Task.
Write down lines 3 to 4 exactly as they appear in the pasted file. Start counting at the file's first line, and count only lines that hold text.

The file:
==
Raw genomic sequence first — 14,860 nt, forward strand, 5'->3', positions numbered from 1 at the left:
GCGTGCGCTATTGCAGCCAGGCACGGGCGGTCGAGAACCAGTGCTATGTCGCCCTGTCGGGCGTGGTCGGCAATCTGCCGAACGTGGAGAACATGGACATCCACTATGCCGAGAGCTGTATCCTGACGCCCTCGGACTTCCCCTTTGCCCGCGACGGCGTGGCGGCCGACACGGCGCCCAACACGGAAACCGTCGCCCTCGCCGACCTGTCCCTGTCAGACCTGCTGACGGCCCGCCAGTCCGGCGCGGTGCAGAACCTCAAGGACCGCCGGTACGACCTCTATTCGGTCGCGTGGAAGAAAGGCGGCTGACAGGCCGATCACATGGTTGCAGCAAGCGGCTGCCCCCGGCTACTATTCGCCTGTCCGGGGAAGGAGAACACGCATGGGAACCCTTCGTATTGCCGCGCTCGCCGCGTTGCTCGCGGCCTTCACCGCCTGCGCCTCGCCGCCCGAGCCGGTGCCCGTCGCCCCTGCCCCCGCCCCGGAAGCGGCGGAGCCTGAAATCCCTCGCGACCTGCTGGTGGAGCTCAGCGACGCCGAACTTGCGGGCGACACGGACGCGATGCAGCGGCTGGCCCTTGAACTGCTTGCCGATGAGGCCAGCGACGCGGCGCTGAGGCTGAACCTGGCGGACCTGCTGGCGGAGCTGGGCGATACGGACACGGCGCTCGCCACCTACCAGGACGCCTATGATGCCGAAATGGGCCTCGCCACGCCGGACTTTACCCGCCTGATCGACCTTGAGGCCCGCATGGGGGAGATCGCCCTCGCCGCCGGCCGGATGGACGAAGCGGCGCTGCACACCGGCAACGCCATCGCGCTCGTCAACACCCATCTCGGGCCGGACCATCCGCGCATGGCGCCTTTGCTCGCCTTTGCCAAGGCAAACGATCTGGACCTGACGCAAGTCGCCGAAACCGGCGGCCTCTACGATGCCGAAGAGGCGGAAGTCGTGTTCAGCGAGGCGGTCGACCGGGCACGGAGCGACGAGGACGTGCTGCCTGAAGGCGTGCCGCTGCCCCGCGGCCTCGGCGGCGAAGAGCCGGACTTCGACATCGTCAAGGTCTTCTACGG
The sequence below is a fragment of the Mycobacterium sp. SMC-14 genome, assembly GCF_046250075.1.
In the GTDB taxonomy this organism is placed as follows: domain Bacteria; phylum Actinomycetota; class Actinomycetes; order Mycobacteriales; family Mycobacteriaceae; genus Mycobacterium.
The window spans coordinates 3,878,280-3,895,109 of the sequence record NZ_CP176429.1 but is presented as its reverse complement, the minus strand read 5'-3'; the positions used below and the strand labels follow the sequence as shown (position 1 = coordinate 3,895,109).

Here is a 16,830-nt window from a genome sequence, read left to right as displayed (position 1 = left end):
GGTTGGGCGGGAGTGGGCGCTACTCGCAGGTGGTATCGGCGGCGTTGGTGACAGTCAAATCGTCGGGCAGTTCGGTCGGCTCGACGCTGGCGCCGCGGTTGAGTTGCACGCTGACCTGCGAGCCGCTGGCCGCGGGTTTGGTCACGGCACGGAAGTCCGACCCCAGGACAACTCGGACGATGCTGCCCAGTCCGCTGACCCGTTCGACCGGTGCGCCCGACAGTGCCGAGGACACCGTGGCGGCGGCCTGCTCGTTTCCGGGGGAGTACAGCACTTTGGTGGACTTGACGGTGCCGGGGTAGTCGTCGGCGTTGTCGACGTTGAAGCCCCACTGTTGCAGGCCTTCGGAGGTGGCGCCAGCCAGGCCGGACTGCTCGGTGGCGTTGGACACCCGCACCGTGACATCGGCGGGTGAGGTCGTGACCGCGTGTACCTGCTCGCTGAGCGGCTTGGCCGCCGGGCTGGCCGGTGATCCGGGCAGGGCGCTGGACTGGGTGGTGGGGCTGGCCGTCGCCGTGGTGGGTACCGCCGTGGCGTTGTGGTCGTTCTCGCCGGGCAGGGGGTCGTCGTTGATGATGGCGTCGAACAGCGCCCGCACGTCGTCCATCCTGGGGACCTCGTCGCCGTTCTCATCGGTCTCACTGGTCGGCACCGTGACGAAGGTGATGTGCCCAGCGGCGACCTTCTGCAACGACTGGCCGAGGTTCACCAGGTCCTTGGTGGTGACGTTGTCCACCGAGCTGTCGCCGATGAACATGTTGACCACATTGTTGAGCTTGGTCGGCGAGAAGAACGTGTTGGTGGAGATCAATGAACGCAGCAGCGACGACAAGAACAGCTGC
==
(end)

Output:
The sequence below is a fragment of the Mycobacterium sp. SMC-14 genome, assembly GCF_046250075.1.
In the GTDB taxonomy this organism is placed as follows: domain Bacteria; phylum Actinomycetota; class Actinomycetes; order Mycobacteriales; family Mycobacteriaceae; genus Mycobacterium.